A zero-dimensional location that can be uniquely identified in the real world in such a way that its position can be determined and recovered in the field. Each anchor point has a location description attribute, which provides the information necessary for determining the anchor point's position. Forms of location descriptions can be quantitative, descriptive or both.

A continuous, directed, nonbranching linear feature connecting two anchor points, whose real-world length can be determined in the field. Anchor sections are directed by specifying a "from" anchor point and a "to" anchor point. Anchor sections have a distance attribute that is the length of the anchor section measured on the ground. Values are expressed in units of linear-distance measure.

The business logic tier is composed of a set of Java classes and stored procedures that implement the major functions of the LRS. These procedures include the code that performs linear transformations, linear overlay and staging functions.

A set of lines that can be mapped to a linear datum. The set of lines can be either fully or partially connected. That is, the set can consist of groups that are externally unconnected but internally connected. Cartographic representations have a source attribute that denotes the source (scale and lineage) of the object. Scale values are expressed as rations or as equations relating distances measured on the source form of the cartographic representation to distances measured on the ground. Cartographic representations provide coordinate references; the basis for to-scale visualization of other components of the LRS model; and linkages to extended topological, vector-based geographic information system data models.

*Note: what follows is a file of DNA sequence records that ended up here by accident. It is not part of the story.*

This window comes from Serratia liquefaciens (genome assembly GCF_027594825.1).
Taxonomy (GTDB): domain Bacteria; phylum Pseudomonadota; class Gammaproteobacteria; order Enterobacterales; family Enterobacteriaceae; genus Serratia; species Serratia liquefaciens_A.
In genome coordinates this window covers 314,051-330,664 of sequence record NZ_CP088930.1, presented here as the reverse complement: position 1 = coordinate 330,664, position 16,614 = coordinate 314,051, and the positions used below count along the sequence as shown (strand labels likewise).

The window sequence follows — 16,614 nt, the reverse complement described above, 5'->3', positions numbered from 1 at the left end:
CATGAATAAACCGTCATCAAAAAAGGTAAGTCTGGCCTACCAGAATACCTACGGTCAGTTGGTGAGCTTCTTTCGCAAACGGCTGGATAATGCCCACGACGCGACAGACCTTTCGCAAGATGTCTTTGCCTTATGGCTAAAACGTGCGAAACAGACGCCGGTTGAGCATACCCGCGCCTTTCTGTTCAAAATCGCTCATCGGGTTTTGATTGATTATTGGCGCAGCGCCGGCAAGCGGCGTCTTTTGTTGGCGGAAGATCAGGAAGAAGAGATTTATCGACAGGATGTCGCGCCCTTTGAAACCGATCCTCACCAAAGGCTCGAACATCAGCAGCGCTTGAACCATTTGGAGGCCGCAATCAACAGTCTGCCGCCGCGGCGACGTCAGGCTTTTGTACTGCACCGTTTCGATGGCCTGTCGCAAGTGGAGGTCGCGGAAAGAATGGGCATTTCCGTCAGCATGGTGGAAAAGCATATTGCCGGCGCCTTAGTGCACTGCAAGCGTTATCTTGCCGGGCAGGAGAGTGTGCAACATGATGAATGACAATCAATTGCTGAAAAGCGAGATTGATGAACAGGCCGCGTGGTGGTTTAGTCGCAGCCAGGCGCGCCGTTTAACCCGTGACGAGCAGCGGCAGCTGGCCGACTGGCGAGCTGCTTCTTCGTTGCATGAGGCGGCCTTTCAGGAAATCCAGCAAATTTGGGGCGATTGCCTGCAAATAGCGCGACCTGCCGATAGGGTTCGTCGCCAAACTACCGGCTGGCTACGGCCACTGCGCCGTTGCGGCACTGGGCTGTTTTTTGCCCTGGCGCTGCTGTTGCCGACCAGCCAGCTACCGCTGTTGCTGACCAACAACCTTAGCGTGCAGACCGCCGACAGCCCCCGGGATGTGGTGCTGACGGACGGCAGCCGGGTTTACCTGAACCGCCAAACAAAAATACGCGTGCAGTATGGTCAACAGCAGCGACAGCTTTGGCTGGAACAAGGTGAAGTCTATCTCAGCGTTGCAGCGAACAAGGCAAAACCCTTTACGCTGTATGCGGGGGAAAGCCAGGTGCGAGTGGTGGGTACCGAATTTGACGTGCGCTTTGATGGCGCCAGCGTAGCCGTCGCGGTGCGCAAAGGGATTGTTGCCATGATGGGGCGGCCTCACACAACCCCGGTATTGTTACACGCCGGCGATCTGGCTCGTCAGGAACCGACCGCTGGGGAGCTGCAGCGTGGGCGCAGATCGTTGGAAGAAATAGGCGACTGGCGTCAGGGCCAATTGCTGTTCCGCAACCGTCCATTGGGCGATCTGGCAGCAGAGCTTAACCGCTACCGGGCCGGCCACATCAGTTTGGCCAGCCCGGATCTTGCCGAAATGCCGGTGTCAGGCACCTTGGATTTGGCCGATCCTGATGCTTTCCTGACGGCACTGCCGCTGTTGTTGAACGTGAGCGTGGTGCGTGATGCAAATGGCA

A phenomenon that occurs along a traversal, and is described in terms of its attributes in the extended database. Events can be zero-dimensional (i.e., point) or one-dimensional (i.e., have a linear extent).

A system of procedures for determining and retaining a set of locations along linear features. The system includes linear referencing method(s); and procedures and workflows for storing, maintaining and retrieving location information about parts of the system.

A system of procedures for determining and retaining a set of locations along linear features.

The system includes linear referencing method(s); and procedures and workflows for storing, maintaining, and retrieving location information about parts of the system.

A technique used to identify a specific point along a linear feature (e.g., milepoint).

A model of a physical (real-world) feature that represents some part of a transportation system, and is organized in such a way that locations along it can be described as a linear expression of some known starting point along its length.

A location that is described from some known location along a route by evaluating a linear function. Offsets are usually described from the start of the route or from some reference post along a route.

The name given to a logical component of a system of linear features that has some significance for collecting, maintaining and describing locations. An interstate such as Interstate 35 is an example of a route in a highway network.

A part of a route that can be represented as a record in a database table. A route is composed of one or more route segments organized in a logical sequence.